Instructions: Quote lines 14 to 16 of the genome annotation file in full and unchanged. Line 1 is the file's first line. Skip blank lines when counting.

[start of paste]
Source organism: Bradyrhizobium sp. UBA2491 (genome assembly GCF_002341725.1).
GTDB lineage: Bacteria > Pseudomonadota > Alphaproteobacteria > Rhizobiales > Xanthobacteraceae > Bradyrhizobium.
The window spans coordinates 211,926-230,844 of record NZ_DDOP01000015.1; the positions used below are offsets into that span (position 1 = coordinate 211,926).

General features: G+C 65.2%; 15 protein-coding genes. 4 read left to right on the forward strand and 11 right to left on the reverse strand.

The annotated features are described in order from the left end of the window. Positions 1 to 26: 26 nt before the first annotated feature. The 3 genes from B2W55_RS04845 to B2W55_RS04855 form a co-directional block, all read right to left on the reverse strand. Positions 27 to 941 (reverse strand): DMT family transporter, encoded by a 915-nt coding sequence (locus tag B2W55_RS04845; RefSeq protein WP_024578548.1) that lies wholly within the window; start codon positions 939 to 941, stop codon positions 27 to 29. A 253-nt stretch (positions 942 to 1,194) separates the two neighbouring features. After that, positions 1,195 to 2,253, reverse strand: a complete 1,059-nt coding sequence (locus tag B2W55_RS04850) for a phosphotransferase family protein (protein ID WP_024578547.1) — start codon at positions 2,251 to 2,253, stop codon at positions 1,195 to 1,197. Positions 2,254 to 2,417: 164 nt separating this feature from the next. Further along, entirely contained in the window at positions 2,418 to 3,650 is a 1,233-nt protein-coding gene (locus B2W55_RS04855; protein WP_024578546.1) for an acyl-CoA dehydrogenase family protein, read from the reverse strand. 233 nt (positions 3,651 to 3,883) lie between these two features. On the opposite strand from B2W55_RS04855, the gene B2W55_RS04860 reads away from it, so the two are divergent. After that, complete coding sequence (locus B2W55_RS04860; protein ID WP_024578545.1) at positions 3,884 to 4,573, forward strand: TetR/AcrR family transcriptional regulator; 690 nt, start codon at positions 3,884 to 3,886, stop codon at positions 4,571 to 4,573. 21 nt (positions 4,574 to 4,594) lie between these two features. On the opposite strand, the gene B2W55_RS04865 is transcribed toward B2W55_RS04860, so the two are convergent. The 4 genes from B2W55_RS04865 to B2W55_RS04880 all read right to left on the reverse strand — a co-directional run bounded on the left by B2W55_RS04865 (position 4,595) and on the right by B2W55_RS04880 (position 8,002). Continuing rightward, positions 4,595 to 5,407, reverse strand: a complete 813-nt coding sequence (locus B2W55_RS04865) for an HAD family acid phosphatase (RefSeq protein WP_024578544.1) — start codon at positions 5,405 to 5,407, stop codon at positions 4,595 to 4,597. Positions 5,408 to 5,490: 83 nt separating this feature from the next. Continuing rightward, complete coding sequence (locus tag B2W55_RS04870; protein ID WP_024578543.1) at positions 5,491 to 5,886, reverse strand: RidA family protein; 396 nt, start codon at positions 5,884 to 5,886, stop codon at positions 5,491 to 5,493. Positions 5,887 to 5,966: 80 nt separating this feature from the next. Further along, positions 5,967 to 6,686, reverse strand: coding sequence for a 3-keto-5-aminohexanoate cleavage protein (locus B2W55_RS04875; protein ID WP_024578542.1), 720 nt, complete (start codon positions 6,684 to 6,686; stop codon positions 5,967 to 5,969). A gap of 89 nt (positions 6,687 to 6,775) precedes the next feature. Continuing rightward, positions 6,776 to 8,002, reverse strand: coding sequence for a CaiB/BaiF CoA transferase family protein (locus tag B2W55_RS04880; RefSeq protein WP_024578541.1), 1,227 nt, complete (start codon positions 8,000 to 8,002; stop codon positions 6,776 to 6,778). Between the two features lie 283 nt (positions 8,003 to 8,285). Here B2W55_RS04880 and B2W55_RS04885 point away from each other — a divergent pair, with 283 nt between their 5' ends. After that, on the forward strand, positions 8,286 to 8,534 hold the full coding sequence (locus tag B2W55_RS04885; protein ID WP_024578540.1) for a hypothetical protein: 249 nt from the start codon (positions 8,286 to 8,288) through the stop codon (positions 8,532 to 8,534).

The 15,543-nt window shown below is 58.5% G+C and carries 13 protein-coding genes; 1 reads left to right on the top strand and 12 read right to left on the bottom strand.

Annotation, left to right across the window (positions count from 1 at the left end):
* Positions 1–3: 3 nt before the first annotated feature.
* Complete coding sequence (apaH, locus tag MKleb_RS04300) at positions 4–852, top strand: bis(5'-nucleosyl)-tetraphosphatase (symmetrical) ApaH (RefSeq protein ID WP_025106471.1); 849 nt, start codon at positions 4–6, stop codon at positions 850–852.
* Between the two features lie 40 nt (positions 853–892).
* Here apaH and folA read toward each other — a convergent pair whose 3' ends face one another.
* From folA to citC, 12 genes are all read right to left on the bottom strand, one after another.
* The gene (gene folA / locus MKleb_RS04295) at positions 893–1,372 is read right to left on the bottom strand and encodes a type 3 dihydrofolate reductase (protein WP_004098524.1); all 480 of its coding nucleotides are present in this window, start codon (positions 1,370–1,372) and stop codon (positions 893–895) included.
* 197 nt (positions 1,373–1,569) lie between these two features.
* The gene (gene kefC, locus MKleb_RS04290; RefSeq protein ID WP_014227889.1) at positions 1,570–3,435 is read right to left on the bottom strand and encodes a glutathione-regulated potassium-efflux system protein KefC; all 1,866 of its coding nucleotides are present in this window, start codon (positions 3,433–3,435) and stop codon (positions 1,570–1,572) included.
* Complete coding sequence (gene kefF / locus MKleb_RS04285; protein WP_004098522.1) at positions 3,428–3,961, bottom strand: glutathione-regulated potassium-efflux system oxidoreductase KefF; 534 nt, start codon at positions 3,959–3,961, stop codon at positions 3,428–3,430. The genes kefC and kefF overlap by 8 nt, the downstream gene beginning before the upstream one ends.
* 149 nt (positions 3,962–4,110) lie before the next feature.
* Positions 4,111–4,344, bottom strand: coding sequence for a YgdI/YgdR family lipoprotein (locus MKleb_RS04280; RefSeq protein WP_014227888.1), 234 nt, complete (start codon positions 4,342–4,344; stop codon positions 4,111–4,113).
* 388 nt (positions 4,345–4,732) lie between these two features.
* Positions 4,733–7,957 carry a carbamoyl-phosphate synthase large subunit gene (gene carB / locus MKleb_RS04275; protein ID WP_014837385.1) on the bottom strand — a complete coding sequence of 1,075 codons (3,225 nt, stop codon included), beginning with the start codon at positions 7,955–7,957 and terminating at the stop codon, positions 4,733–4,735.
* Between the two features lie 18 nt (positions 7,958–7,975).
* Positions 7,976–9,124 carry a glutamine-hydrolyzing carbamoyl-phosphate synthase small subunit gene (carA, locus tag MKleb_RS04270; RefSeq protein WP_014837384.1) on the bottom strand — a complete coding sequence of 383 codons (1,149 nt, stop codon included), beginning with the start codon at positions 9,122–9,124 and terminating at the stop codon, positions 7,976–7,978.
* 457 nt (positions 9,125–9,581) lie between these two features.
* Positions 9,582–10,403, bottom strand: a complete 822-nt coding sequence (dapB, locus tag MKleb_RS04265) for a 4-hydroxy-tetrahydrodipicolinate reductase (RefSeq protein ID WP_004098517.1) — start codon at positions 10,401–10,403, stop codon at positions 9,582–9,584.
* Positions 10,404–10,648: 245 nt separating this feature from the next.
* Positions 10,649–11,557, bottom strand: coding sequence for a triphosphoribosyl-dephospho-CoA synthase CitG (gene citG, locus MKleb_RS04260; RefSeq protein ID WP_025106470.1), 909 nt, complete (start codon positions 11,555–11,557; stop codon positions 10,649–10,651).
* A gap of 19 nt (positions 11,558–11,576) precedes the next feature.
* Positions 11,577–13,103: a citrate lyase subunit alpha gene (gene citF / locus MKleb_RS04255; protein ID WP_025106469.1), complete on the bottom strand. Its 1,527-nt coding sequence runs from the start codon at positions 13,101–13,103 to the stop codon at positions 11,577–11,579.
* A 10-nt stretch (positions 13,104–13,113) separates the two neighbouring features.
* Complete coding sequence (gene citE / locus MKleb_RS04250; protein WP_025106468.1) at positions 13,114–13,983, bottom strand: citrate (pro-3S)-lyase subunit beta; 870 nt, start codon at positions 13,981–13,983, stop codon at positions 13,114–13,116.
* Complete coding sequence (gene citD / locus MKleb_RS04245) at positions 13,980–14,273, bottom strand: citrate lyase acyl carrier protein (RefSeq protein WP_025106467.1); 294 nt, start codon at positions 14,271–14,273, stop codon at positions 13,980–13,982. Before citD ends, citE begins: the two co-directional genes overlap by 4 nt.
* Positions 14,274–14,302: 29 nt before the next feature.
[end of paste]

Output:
* 197 nt (positions 1,373–1,569) lie between these two features.
* The gene (gene kefC, locus MKleb_RS04290; RefSeq protein ID WP_014227889.1) at positions 1,570–3,435 is read right to left on the bottom strand and encodes a glutathione-regulated potassium-efflux system protein KefC; all 1,866 of its coding nucleotides are present in this window, start codon (positions 3,433–3,435) and stop codon (positions 1,570–1,572) included.
* Complete coding sequence (gene kefF / locus MKleb_RS04285; protein WP_004098522.1) at positions 3,428–3,961, bottom strand: glutathione-regulated potassium-efflux system oxidoreductase KefF; 534 nt, start codon at positions 3,959–3,961, stop codon at positions 3,428–3,430. The genes kefC and kefF overlap by 8 nt, the downstream gene beginning before the upstream one ends.